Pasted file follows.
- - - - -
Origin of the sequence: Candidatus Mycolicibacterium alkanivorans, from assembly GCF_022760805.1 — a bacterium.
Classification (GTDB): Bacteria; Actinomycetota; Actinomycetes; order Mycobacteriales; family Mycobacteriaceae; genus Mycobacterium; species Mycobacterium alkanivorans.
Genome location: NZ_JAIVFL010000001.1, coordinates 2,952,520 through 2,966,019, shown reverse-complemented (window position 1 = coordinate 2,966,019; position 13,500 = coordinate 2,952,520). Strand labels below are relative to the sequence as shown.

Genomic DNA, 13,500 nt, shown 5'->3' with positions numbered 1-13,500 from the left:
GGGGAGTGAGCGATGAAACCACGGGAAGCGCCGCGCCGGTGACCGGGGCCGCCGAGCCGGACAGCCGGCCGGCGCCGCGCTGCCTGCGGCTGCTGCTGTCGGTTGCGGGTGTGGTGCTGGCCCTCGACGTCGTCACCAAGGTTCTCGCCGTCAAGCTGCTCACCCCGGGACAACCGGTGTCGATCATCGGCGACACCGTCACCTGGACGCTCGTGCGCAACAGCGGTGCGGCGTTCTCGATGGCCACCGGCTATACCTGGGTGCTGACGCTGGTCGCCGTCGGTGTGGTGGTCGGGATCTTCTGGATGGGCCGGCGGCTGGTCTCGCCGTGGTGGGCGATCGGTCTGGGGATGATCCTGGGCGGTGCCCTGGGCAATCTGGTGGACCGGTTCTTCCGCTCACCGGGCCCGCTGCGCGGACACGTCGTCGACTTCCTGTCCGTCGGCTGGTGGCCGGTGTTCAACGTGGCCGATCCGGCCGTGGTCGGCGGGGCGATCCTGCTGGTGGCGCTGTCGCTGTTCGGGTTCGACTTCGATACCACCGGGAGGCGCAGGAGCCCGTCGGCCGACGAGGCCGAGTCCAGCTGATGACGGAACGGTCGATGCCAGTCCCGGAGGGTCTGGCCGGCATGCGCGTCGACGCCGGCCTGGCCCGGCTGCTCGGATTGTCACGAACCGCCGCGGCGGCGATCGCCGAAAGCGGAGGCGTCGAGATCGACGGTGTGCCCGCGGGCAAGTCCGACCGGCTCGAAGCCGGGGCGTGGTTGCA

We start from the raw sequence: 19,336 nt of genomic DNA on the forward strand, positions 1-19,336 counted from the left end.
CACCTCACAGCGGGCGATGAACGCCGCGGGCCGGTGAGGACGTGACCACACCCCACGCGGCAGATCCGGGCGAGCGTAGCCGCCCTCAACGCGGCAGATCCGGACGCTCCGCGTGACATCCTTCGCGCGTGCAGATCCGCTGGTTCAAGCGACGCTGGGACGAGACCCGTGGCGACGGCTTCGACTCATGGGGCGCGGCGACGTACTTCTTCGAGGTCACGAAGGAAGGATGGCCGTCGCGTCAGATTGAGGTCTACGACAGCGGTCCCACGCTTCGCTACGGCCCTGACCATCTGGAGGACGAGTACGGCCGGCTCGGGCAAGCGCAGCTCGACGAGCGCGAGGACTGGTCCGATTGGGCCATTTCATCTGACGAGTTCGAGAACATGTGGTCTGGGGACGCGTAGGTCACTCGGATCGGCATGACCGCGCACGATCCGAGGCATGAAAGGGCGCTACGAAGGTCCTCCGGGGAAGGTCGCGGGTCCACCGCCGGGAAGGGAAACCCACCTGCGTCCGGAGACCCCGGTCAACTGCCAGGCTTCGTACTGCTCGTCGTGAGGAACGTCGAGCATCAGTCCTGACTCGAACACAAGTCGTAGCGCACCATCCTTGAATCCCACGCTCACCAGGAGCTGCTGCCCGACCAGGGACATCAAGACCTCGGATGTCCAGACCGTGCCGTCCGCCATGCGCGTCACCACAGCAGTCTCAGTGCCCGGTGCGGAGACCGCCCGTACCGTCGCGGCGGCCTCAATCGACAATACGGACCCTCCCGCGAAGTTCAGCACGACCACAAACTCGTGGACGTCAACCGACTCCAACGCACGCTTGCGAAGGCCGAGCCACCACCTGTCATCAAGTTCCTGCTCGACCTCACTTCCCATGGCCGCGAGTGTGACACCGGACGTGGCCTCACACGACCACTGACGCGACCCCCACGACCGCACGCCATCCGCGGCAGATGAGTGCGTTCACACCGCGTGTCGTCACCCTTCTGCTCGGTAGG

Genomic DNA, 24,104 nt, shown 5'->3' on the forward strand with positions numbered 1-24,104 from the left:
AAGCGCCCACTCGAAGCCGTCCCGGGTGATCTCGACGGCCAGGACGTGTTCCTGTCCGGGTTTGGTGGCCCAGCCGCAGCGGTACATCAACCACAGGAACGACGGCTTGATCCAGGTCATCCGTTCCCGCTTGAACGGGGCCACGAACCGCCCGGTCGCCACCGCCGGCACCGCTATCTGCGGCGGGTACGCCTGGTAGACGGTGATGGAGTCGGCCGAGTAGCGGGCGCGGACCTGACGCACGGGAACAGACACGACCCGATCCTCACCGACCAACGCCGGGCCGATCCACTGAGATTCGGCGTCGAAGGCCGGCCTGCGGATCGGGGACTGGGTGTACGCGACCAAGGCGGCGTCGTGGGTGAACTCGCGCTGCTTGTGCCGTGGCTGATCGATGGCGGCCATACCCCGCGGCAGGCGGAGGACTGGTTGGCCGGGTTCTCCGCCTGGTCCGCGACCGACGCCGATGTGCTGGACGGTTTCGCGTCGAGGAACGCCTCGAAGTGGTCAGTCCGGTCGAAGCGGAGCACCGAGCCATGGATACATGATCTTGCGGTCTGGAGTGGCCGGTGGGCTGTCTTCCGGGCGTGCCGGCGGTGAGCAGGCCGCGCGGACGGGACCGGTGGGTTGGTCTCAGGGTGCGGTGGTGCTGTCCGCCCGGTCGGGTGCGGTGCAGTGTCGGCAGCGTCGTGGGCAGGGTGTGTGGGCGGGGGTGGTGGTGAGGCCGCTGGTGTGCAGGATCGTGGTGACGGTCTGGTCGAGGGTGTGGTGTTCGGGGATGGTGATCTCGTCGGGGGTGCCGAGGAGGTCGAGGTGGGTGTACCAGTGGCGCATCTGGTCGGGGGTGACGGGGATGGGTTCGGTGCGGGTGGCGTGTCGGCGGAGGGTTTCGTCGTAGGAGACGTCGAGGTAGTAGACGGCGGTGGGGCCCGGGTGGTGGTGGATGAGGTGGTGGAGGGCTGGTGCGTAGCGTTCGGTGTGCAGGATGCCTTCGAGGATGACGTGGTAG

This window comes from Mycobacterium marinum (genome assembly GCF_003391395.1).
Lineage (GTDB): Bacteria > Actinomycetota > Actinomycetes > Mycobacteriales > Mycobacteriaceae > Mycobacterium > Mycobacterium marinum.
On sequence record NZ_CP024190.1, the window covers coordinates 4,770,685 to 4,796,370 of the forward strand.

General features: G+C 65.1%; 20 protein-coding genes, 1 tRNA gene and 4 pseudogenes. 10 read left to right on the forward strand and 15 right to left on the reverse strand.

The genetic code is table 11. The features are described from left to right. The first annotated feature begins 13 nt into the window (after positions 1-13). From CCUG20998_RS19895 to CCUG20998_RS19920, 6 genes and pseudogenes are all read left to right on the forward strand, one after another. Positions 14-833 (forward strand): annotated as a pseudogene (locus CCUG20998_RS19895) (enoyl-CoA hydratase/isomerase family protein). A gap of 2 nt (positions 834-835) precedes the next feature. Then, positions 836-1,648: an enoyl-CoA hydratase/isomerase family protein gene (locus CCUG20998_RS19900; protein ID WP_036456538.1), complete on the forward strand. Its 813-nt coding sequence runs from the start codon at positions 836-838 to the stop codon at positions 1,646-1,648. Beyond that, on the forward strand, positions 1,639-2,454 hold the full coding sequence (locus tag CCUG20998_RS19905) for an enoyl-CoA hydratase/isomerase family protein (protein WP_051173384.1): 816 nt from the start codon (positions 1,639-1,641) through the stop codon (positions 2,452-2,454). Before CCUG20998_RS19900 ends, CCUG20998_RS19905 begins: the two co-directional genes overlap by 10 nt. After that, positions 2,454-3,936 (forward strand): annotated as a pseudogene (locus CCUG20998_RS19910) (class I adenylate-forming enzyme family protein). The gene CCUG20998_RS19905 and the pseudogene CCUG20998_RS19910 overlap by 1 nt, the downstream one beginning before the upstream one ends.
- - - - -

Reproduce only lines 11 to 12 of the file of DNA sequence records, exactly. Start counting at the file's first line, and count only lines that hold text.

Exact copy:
Lineage (GTDB): Bacteria > Actinomycetota > Actinomycetes > Mycobacteriales > Mycobacteriaceae > Mycobacterium > Mycobacterium marinum.
On sequence record NZ_CP024190.1, the window covers coordinates 4,770,685 to 4,796,370 of the forward strand.